A Park Police helocopter and a National Park Service climber help evaluate damage to the Washington Monument after the earthquake that hit the area in 2011. (Linda Davidson/The Washington Post)

Washington sits on shaky ground that wobbles when earthquakes rattle the East Coast.

Researchers are analyzing seismic shaking underneath the nation’s capital to better predict damage to federal buildings and monuments from future earthquakes. Their study was sparked by a 2011 Virginia earthquake, a magnitude-5.8 temblor that cracked the Washington Monument and the National Cathedral.

The 2011 quake struck near the town of Mineral, about 40 miles northwest of Richmond. It was felt from New England to Chicago. Afterward, nearly 140,000 people filled out an online U.S. Geological Survey questionnaire. The responses showed the most intense shaking was felt around the Chesapeake Bay, in the District and in Southern Maryland.

“The reports showed higher levels of ground shaking than you would have expected for an earthquake that far away,” said study leader Thomas Pratt, a USGS research geophysicist.

To understand why strong earthquake tremors hit the capital, the USGS partnered with Virginia Tech in 2014 to install 27 seismometers around the District. The instruments pick up seismic waves from quakes and even from urban noise.

Salvaged marble steps from Baltimore City are used to make repairs to the stone at the Washington Monument. (Jonathan Newton/The Washington Post)

The study’s early results suggest that a thin layer of weak ocean sediments is to blame for D.C.’s earthquake sensitivity. The layer is about 655 feet thick, and it was deposited when sea level was higher than it is now, Pratt said.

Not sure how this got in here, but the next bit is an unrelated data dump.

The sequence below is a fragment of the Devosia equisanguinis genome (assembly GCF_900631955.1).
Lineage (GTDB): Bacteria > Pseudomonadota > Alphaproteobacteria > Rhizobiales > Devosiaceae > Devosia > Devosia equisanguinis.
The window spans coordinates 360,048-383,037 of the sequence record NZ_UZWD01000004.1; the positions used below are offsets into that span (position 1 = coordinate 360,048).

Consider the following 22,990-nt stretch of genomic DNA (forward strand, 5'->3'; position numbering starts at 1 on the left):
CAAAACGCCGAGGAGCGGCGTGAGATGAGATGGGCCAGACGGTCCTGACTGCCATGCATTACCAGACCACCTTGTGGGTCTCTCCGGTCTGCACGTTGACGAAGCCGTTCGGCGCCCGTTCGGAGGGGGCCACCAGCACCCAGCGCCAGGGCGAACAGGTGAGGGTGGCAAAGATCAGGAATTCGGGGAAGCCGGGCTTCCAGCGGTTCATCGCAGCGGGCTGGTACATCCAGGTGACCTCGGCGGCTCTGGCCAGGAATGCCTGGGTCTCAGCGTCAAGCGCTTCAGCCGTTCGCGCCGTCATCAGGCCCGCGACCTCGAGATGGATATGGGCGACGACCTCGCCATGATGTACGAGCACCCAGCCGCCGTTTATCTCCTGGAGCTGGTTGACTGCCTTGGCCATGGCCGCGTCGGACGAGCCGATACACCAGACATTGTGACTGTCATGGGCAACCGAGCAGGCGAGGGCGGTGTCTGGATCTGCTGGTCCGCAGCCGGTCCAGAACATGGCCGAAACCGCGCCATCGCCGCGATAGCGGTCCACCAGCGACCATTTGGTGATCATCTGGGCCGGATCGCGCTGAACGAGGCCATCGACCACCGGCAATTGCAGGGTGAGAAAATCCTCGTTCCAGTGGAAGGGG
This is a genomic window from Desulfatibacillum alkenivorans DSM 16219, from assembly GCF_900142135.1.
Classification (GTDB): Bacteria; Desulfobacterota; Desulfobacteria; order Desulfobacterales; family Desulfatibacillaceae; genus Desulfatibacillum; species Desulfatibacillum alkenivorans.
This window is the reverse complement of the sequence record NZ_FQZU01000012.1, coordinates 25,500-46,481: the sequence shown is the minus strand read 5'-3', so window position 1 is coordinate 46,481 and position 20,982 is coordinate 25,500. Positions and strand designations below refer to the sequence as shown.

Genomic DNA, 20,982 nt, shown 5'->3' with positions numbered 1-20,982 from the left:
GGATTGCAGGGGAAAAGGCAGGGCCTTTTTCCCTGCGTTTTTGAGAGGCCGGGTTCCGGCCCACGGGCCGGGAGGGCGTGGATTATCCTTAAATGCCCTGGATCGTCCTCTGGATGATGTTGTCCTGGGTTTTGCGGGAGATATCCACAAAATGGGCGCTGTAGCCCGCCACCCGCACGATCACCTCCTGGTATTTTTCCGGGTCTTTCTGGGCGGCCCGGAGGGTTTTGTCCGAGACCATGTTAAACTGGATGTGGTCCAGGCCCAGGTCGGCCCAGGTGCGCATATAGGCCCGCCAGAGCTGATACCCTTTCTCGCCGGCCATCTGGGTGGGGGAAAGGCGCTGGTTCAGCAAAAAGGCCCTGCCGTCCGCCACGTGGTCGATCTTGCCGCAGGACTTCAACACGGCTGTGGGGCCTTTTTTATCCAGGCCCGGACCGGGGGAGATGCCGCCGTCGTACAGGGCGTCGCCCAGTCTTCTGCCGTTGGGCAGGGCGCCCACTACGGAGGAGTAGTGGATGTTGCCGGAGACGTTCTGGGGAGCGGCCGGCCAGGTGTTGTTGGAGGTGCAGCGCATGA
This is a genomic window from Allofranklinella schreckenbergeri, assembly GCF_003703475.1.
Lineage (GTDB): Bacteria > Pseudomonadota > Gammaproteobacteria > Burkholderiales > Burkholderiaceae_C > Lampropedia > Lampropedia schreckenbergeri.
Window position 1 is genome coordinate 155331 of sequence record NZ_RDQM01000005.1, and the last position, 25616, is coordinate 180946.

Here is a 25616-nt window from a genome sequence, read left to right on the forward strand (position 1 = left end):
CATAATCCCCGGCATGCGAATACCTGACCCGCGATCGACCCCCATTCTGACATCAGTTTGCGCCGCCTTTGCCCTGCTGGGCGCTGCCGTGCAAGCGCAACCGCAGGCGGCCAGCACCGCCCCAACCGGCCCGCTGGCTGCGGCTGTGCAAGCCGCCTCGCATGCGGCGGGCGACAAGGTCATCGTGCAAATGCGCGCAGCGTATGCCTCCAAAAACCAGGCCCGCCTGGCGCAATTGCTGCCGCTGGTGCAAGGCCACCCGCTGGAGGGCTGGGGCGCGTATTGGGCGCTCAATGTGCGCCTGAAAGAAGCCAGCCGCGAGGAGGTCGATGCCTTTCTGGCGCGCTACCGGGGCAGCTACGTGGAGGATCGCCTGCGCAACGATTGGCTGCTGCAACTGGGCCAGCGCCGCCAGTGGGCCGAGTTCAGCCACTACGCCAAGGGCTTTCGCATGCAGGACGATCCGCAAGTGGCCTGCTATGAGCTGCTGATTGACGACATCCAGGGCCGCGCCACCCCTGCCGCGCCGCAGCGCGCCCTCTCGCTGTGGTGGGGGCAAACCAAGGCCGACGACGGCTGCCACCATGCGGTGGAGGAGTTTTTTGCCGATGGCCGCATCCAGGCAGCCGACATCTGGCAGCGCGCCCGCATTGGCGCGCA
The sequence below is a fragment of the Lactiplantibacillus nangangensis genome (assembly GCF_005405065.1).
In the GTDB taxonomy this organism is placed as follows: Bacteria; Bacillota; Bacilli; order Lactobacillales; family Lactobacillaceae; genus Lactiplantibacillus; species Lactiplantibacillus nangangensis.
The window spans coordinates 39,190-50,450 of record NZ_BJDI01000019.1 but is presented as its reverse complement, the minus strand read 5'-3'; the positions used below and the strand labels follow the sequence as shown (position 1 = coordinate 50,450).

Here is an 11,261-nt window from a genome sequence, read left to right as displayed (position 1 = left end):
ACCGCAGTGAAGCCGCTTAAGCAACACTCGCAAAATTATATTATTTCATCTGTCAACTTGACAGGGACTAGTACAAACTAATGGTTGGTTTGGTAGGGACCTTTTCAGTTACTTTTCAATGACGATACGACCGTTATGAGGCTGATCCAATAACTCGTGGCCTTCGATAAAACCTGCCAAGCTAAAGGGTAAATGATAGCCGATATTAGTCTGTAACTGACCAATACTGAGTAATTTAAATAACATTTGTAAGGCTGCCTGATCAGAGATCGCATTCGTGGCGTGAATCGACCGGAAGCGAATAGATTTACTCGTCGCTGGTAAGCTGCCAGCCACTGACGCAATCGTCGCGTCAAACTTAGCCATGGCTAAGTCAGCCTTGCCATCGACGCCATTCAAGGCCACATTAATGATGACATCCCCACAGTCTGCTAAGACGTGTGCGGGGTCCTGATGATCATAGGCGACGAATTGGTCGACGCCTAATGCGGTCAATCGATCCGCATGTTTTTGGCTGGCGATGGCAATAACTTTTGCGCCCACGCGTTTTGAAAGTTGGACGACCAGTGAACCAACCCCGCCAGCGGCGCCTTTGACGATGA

The findings were presented April 21 at the annual meeting of the Seismological Society of America in Pasadena, Calif.

The ocean muds and silts cap old, hard crystalline bedrock that is similar to granite. The two layers respond so differently to shaking that seismic waves “see” a boundary between the ocean muck and the bedrock. Earthquake waves bounce off this boundary, zinging up and down underneath D.C. Result? The whole city wobbles.

“The energy just echoes back and forth, so it makes for a much longer level of shaking,” Pratt said. The shaking also feels stronger because of the contrast between the bedrock and the ocean deposits. It takes a lot of energy to shake hard rock, and when that energy gets into the weak muds, the ground shaking intensifies, Pratt said. “We are finding a significant amount of increased ground shaking because of these shallow deposits,” he said.

The information collected during the study will help engineers retrofit historic buildings in the District to better withstand earthquakes. East Coast earthquakes are rare events, but they are high-risk because many buildings are not designed to withstand strong shaking.

“There aren’t a huge number of earthquakes in the eastern U.S., but the effects could be devastating,” Pratt said.

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